First Lady of the Air
Kathleen C. Winters
Hardcover (November 2006)
Trade Paperback (May 2008)
Their fate lay in the winds. Dusk had come and gone and the moonlight waned to a sliver in the British outpost in western Africa. Without wind and the moon’s shine, the flight was impossible. It was their last chance. Anne searched the sky for telltale signs, listening for the wind.
Then it came: a breeze, rustling through the palms, scurrying gently across the seas.
At midnight, Charles throttled wide-open, and the heavy craft, saddled with huge silver pontoons laden with fuel, leaped across the waves and soared aloft. Quickly, Anne logged the take-off time, then settled to her tasks. . . .
Anne Morrow Lindbergh: First Lady of the Air portrays Anne’s life from a sheltered upbringing to marriage to crew on dangerous expeditions. It is a tale not yet told . . . but one that will inspire readers with a remarkable woman who leaves a remarkable legacy.
A licensed glider and airplane pilot, Anne was herself a pioneer, often overshadowed by her husband. Although her flying career ended in the 1930s, aviation sealed her fate for the remainder of her life as an author and as partner in her forty-five year marriage with Charles.
More than sixty years have passed since her flight accomplishments, and now is the time to introduce readers to the tale of excitement and adventure, previously unpublished, and unknown by Anne’s many fans. Her recent death in February 2001 will spark and renew interest. And this readable, absorbing book will appeal to the younger female generation eager for genuine role models.
“Winters’ thoughtful account . . . brings out the truth. With this book, she brings back to us the excitement and adventure of those early flying days, and honors a quiet, courageous woman who became an integral part of it all. I recommend this work wholeheartedly, and with gratitude.”—Reeve Lindbergh, daughter of Anne Morrow and Charles Lindbergh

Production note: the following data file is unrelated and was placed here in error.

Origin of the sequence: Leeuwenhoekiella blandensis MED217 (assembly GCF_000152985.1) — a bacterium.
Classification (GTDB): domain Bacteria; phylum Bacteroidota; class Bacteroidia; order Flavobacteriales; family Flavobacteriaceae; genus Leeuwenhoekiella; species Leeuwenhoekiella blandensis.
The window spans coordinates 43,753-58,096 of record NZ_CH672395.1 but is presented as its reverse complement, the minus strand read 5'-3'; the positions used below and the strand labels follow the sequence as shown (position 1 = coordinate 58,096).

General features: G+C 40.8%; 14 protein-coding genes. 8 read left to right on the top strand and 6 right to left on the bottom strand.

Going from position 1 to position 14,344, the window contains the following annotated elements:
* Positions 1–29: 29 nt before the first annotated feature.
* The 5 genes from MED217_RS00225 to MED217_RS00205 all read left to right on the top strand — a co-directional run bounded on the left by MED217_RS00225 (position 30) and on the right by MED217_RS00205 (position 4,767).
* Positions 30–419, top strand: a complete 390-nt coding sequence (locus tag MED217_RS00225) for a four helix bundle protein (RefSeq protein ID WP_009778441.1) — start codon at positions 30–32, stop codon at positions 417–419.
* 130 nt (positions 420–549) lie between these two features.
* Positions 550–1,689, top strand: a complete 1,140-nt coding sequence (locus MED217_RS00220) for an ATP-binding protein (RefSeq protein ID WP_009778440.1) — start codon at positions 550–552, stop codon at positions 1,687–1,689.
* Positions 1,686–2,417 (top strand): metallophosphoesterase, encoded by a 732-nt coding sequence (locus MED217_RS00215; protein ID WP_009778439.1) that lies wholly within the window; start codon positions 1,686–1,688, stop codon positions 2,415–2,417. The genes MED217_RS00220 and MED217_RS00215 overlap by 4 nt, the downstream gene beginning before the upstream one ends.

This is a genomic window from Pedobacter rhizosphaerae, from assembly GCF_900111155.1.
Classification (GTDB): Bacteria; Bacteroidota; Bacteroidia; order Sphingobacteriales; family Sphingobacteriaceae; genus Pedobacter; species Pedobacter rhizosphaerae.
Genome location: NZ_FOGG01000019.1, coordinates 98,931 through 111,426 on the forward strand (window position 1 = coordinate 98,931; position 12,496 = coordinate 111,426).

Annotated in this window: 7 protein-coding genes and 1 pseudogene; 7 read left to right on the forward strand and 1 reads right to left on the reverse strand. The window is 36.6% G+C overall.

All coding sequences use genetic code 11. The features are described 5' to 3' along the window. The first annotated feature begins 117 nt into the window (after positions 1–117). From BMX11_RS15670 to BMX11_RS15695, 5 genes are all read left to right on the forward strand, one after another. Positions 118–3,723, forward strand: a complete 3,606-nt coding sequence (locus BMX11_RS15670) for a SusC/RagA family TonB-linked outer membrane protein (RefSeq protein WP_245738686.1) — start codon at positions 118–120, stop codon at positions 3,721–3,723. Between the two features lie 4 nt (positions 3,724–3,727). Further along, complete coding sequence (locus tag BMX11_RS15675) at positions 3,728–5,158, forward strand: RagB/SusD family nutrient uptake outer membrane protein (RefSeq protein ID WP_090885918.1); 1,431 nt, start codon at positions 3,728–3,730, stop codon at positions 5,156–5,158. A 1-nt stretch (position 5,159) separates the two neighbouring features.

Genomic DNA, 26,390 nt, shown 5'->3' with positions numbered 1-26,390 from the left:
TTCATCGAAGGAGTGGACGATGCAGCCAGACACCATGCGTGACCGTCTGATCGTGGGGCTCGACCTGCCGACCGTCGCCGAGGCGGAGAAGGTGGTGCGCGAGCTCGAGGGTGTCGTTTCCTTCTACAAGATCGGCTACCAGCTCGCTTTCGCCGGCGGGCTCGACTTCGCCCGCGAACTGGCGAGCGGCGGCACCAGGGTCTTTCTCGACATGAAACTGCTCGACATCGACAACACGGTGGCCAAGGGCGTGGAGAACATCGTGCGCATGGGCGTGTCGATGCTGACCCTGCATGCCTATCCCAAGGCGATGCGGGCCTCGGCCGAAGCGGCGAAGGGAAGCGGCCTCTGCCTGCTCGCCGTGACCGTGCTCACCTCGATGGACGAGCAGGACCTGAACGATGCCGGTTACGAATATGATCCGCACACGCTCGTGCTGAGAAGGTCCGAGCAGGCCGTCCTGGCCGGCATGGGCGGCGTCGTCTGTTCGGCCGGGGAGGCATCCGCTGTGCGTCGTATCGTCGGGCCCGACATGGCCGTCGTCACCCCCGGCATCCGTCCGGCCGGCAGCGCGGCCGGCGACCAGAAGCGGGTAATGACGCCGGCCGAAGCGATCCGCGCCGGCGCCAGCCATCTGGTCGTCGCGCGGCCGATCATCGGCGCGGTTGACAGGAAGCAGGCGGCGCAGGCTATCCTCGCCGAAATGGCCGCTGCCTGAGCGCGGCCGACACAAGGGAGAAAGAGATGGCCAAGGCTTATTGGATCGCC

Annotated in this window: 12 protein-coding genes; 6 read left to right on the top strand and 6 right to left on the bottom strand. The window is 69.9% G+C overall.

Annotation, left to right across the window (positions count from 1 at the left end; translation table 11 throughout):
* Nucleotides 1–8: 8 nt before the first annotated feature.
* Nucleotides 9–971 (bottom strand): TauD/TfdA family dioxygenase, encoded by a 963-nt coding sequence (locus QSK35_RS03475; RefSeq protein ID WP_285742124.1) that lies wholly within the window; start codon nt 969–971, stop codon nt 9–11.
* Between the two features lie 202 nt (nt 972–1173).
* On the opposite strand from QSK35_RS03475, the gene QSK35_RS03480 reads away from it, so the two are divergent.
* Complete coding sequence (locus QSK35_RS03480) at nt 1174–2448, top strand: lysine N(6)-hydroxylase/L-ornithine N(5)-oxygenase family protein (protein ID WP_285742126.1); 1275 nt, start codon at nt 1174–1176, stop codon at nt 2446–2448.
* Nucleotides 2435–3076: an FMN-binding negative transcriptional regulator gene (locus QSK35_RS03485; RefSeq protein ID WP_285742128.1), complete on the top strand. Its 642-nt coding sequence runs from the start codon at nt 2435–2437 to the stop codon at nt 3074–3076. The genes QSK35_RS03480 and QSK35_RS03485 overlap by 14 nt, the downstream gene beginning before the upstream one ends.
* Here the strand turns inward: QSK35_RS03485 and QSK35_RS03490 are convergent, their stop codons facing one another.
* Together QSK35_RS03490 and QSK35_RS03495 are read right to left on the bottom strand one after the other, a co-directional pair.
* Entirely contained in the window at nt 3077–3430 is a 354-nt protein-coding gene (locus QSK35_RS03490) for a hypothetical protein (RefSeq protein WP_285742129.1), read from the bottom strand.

“Although numerous books have been written about Anne Morrow Lindbergh, Winters rightfully asserts that none has addressed her aviation achievements. That the author is able to bring something new to the Lindbergh story is impressive, and she does it through both technical explanations of Lindbergh’s accomplishments and Anne’s own words about her flying exploits, marriage, and writing. In Winters’ beautifully written biography, Anne Morrow Lindbergh emerges as a more complete and relatable character then ever before, and an aviator long overdue for respect.”—Booklist
STARRED REVIEW! “A perfectly calibrated tribute to an early heroine of the air.”—Kirkus Reviews
“Drawing on an admirable array of research, aviation historian Winters documents how Charles trained his young wife to serve as copilot, navigator and radio operator on their long pioneering flights. Anne’s important role in early aviation has not been treated as extensively elsewhere.”—Publishers Weekly
“Kathleen Winters brings Anne Morrow Lindbergh’s life as a pilot into sharp focus. Her book is a welcome addition to the history of women in aviation.”—Martha Ackmann, author of The Mercury 13: The True Story of Thirteen Women and the Dream of Space Flight
“Only a handful of writers have captured the beauty of flight in writing, and Anne Morrow Lindbergh figures prominently among them. It is curious that until now, no one has examined the life in the air from which that writing drew. In a wonderful telling, long overdue and most welcome, Winters gives us a rich and vibrant portrait of Anne Morrow Lindbergh, pilot.”—David Toomey, author of Stormchasers and co-author of Amelia Earhart’s Daughters
“Kathleen Winters has rendered a service to aviation history by telling a story that, amazingly, has gone untold for decades.”—Barrett Tillman, author of Lemay